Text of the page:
The COVID-19 Vaccine: Priorities and Communication | Big Horn Radio Network | Wyoming

The COVID-19 Vaccine: Priorities and Communication

Written by on March 2, 2021

Demand for the COVID-19 vaccine is still outpacing supply, and Park County Public Health is trying to ensure that limited supply gets to the residents who need it most.

Park County, like the rest of the nation, is still distributing the vaccine to individuals in Groups 1a and 1b. That includes healthcare workers, senior citizens 65 years old and older, residents of long-term care facilities, and employees at schools, grocery stores, and other high-contact positions.

But when and where can most Cody residents receive the vaccine?

Bill Crampton, Park County Public Health Nurse, says the department is ready for widespread distribution – they practiced their model last fall at the Cody Stampede Rodeo Grounds.

“We have practiced for this in Public Health for years,” Crampton says. “The drive-thru last fall for the flu vaccine was in preparation for later this spring – doing a drive-thru for this vaccine. It’ll get a lot more people through. We’re ready for this. The limiting factor is the vaccine itself.”

Both the Pfizer and Moderna vaccines have been shipped to Park County over the past few months, but only in limited amounts every few weeks. Each vaccine requires a double dose to reach maximum effectiveness.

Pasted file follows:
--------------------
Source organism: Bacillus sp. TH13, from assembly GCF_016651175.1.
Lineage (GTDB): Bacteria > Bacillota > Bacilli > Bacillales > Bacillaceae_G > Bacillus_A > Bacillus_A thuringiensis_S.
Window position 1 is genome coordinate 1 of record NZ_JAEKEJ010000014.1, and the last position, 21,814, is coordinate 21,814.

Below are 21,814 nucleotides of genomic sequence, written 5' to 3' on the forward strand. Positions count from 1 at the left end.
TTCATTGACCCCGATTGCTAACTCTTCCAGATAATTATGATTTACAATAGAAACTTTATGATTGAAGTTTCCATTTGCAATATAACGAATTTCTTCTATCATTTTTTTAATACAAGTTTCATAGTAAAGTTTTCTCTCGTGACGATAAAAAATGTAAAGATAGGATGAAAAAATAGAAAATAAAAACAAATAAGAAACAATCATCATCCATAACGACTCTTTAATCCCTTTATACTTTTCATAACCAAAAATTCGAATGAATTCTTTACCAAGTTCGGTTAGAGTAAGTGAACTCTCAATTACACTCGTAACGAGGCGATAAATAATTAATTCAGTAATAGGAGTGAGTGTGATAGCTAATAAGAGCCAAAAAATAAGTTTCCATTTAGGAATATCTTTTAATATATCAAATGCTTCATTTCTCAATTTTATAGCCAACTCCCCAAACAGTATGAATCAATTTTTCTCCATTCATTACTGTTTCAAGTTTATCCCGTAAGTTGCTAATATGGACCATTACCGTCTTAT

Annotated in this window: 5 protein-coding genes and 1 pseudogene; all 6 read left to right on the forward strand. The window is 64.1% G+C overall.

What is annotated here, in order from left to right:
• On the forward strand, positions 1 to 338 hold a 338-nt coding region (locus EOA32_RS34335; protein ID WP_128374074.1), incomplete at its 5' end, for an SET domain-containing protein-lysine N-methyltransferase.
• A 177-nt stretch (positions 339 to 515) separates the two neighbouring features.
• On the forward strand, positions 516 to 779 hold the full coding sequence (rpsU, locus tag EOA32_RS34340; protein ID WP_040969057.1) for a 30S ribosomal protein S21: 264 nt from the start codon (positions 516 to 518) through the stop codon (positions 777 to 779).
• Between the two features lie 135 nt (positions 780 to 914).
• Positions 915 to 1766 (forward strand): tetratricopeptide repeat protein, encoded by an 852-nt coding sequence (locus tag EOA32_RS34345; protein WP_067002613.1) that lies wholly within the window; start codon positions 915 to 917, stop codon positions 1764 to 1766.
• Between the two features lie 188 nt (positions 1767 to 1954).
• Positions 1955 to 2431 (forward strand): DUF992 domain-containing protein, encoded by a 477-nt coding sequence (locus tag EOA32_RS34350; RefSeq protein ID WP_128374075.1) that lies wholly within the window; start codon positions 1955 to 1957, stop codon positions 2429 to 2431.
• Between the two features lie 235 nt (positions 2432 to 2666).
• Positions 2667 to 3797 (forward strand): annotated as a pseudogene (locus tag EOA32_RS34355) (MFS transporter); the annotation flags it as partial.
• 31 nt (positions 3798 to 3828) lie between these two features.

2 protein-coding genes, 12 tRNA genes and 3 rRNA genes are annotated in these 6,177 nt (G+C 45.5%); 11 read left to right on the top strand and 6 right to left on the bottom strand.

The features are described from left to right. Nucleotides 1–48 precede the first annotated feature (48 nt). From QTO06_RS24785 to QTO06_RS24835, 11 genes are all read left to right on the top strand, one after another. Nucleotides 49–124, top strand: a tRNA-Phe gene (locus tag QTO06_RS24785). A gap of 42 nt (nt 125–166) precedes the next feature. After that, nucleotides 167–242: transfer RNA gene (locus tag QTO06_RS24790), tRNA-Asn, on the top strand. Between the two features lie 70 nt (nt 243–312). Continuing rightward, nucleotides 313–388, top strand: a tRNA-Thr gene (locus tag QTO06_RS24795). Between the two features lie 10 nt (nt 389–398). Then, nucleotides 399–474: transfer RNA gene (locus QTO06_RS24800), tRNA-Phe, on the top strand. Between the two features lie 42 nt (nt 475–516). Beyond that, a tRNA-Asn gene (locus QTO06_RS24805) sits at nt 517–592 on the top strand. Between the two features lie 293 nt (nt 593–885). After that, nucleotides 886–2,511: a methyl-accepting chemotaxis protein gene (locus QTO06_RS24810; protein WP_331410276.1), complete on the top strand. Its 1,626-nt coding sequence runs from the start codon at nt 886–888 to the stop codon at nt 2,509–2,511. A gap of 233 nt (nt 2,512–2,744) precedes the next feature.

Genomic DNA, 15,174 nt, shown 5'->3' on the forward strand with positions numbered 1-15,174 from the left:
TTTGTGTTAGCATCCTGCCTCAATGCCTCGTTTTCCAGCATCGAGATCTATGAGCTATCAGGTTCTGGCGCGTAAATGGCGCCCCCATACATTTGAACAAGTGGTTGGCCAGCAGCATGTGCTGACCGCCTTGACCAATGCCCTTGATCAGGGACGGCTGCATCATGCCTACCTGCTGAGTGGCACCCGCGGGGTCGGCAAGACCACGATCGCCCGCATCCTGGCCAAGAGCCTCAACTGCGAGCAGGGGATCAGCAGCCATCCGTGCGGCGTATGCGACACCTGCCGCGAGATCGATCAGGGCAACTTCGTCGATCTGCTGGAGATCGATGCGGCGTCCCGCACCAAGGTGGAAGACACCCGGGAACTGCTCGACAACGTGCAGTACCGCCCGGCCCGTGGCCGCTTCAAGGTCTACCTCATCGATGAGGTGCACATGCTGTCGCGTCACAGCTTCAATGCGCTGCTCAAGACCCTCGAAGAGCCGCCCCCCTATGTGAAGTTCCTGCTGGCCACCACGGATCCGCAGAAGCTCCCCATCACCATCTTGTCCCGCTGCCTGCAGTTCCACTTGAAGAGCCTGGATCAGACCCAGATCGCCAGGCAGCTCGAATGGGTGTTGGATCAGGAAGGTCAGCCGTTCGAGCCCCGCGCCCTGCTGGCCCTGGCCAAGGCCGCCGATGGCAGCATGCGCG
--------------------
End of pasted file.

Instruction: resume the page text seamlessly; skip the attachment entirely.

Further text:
Johnson and Johnson recently got approved for its COVID-19 vaccine, which only requires one dose for maximum effect. Its unknown if or when this vaccine will be available in Wyoming and Park County.

Once any or all COVID-19 vaccines become readily available, drive-thru vaccination clinics will be set up around the county just like those for last year’s flu vaccine. But that won’t be until May or June, at the earliest.

ark County Public Health’s current concern are residents who are eligible for the vaccine and aren’t getting the message of where and when they can receive it. Crampton says the main problem the department faces is communication, and many people aren’t paying attention to the best media.

“You talk with people and some don’t listen to the local radio, they don’t read the local newspaper, they don’t participate in Facebook. The bottom line is they deny access to all the normal ways of getting information. We know there are people out there who still need to get the vaccine that are in the at-risk categories by deny knowing anything about it.”

Crampton says local news outlets are the best options when it comes to knowing and understanding COVID-19. National news outlets aren’t giving the best perspectives or information, especially for a state like Wyoming.

If anyone knows a older or at-risk resident who may not know the local COVID situation, Park County Public Health encourages reaching out and seeing if they are aware and able to get the vaccine.

“What we’ve tried to emphasize all along is what’s happening on the national level and in other states isn’t happening here. We’re proceeding quietly and slowly and thoroughly and trying to make sure everyone who wants it gets it. It’s going to take some time due to the limitations on the vaccine itself. That’s where we are on that,” Crampton says.


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